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  • Ariel Sánchez Rojas

How does the coping mechanism test works?

Updated: Jan 20

As we have told you at Clio we achieved 3 victories with the schools:

  1. We identify social-emotional skills per student so that wellness directors can create personalized programs to drive and improve each student's behavior.

  2. With our client success program (support and creation of strategies to develop appropriate programs to reduce harassment) we create and develop the well-being department so that they have all the resources they need to do their work in reducing harassment. bullying.

  3. We created alerts for the wellness department so that students can communicate when, why, how and who they are having problems with (it is difficult for students to know what is happening because they do not want to be disciplined by their classmates, it is a kind of taboo).

When we meet with the schools to show them how the software works (which you can see here: most of the discussion is explaining how our psychometric test works that allows us to identify the psychological profile of each student, for that reason we have decided to tell you here what we achieved.

The first thing is that our test measures the level of empathy development of the students, what their emotional awareness is and the Coping Scale of students between 12 and 18 years old. This coping analysis has its origin and research development from Lazarus & Folkman when in the field of psychology they discovered that coping means that people have different ways of dealing with problems.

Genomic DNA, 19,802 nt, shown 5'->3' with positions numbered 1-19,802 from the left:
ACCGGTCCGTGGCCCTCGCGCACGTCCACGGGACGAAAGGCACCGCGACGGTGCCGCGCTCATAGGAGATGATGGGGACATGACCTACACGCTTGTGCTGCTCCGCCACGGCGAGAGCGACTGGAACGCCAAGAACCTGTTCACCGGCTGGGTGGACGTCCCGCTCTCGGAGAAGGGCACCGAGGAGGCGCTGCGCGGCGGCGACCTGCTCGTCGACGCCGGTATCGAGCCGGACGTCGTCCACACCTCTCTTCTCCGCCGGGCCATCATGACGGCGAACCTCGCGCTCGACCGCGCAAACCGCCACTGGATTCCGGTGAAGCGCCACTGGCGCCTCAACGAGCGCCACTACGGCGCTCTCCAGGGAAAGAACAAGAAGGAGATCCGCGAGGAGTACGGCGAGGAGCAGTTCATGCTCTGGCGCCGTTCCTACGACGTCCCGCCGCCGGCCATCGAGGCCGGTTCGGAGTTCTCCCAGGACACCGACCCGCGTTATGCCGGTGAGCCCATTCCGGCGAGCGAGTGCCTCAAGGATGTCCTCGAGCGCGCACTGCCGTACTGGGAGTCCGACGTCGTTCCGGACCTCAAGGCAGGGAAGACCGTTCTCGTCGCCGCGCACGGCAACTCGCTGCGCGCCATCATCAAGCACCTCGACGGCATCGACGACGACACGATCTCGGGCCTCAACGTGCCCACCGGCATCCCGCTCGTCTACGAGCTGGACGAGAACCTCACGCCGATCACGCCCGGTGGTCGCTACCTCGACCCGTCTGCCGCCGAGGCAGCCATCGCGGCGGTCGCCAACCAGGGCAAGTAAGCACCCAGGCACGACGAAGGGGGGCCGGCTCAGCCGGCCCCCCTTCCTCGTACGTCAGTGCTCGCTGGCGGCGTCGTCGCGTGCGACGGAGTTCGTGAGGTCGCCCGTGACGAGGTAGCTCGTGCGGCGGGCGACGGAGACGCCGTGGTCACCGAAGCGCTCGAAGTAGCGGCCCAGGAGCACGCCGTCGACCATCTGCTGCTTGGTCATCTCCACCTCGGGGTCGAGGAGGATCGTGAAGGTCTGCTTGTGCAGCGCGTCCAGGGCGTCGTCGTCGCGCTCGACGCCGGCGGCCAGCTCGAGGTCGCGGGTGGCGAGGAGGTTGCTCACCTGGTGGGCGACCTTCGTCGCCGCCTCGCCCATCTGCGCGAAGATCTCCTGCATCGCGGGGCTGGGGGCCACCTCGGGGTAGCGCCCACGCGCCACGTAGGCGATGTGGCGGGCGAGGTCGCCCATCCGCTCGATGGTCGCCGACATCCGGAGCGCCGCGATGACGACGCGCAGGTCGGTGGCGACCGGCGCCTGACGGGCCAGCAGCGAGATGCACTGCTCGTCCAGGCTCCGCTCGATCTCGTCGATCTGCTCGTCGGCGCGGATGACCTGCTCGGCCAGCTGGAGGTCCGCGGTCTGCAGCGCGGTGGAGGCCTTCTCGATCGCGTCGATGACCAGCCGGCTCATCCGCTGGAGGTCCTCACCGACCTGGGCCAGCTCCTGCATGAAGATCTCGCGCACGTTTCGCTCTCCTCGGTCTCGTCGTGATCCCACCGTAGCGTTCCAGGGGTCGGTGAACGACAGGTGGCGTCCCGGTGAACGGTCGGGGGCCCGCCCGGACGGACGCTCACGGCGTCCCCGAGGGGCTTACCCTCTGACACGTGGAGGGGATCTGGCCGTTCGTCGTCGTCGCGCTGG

Now, the test measures 18 scales (scales are clinical evaluation instruments that allow each symptom to receive a numerical treatment) that allows us to know how the student copes and what strategies he uses. Among these 18 scales we find seeking social support, focusing on solving the problem, trying hard and succeeding, self-blame, reducing tension, ignoring the problem, among others.

We measure these scales through elements that after a measurement and evaluation system we manage to define in dimensions (that is, the set of processes of each student that guides their behavior in the situations in which they participate). We define these dimensions as the psychological profile of the student in which we place them: autonomous, impulsive, evasive or isolating. Each profile responds to a sequence of scale responses and allows us to know how each student faces the adversities that arise.

And what we tell you is only the first part of our relationship with schools....


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